LONDON — Inflation in the 19-country eurozone doubled in September to near two-year highs as the impact of lower oil prices began to fade, official figures showed Friday, in a development that’s likely to ease pressure on the European Central Bank to provide more stimulus next month.
Eurostat, the European Union’s statistics agency, said the annual rate of inflation rose to 0.4 percent in September. The increase, which was in line with market expectations, took inflation to its highest level since October 2014, when it was also 0.4 percent.
The statistics agency said the services sector had the biggest influence in raising inflation, with its prices up 1.2 percent on the previous year.
Energy costs were the biggest drag, though they were only 3 percent lower in the year to September compared with 5.6 percent the previous month, meaning they had less of an impact than before. That trend is likely to continue over coming months given the recent uptick in oil prices. This week’s decision by the OPEC oil cartel to limit production gave oil prices a further push higher, a move that’s likely to raise costs at the pump and for businesses.
Still, overall inflation remains well below the ECB’s target of just below 2 percent and few economists think it’s going to get to those levels anytime soon, partly because the economic recovery across the currency bloc remains modest — as evidenced by leaden eurozone-wide unemployment figures on Friday.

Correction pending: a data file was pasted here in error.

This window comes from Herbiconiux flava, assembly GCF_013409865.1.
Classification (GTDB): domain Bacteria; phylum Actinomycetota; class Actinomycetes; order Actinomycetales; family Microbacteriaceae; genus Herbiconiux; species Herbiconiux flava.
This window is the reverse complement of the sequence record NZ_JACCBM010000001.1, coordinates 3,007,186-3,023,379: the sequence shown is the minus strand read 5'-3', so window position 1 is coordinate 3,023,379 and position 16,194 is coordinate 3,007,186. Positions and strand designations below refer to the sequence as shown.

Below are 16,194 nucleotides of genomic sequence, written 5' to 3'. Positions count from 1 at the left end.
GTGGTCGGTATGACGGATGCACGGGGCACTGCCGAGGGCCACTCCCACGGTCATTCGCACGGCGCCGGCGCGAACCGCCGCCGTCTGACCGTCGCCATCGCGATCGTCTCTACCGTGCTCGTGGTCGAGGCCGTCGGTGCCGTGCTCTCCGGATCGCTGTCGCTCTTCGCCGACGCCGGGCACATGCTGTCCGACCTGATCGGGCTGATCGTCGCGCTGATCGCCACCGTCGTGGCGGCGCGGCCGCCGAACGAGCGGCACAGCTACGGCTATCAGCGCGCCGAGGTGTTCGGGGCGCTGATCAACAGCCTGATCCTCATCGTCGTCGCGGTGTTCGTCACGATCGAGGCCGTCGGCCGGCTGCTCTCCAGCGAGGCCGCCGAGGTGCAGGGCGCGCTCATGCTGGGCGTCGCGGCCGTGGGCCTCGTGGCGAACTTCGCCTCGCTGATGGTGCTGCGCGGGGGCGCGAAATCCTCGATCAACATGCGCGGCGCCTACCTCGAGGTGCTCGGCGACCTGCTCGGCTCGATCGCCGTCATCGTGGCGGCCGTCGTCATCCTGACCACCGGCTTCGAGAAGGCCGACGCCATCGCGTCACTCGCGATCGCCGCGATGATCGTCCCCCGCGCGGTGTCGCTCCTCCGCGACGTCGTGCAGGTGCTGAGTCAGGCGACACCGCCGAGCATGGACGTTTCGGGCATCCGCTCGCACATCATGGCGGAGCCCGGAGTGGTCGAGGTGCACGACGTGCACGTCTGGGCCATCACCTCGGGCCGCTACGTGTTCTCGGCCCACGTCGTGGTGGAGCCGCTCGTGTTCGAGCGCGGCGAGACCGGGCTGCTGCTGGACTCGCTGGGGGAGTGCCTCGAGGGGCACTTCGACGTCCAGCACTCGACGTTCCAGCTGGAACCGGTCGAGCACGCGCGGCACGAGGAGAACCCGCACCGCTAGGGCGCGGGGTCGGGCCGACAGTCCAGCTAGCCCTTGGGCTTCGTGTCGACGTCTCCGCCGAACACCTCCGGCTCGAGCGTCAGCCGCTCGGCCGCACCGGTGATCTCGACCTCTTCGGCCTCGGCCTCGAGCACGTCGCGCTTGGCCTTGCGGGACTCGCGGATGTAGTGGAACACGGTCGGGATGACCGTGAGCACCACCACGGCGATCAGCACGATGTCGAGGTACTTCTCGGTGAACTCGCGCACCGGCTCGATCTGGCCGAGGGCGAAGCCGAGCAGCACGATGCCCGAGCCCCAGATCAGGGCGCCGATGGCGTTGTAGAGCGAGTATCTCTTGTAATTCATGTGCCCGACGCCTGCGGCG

Eurostat said unemployment across the eurozone was steady at a 5-year low of 10.1 percent in August. Worryingly, that rate hasn’t changed for five months and the actual number of unemployed rose by 8,000 during August to 16.33 million — suggesting the economic recovery is running out of steam.
The core inflation rate, which strips out supposedly volatile items such as food, energy, tobacco and alcohol, is considered by the ECB to be a good gauge of the price pressures that a healthy economy creates. Here again, inflation remains muted, unchanged at 0.8 percent in the year to September.
The unchanged core rate will likely disappoint policymakers at the ECB. But economists think the increase in the headline rate is likely to be enough for the bank to maintain policy pat at its meeting on October 20. Most bank watchers think it’s ready to do more, such as extending the duration of its bond-buying program, but most likely at its December meeting, when it will be armed with updated economic forecasts.
“With a large amount of slack in the labor market, underlying price pressures will remain subdued, meaning that pressure on the ECB to increase its monetary stimulus will build,” said Jack Allen, European economist at Capital Economics.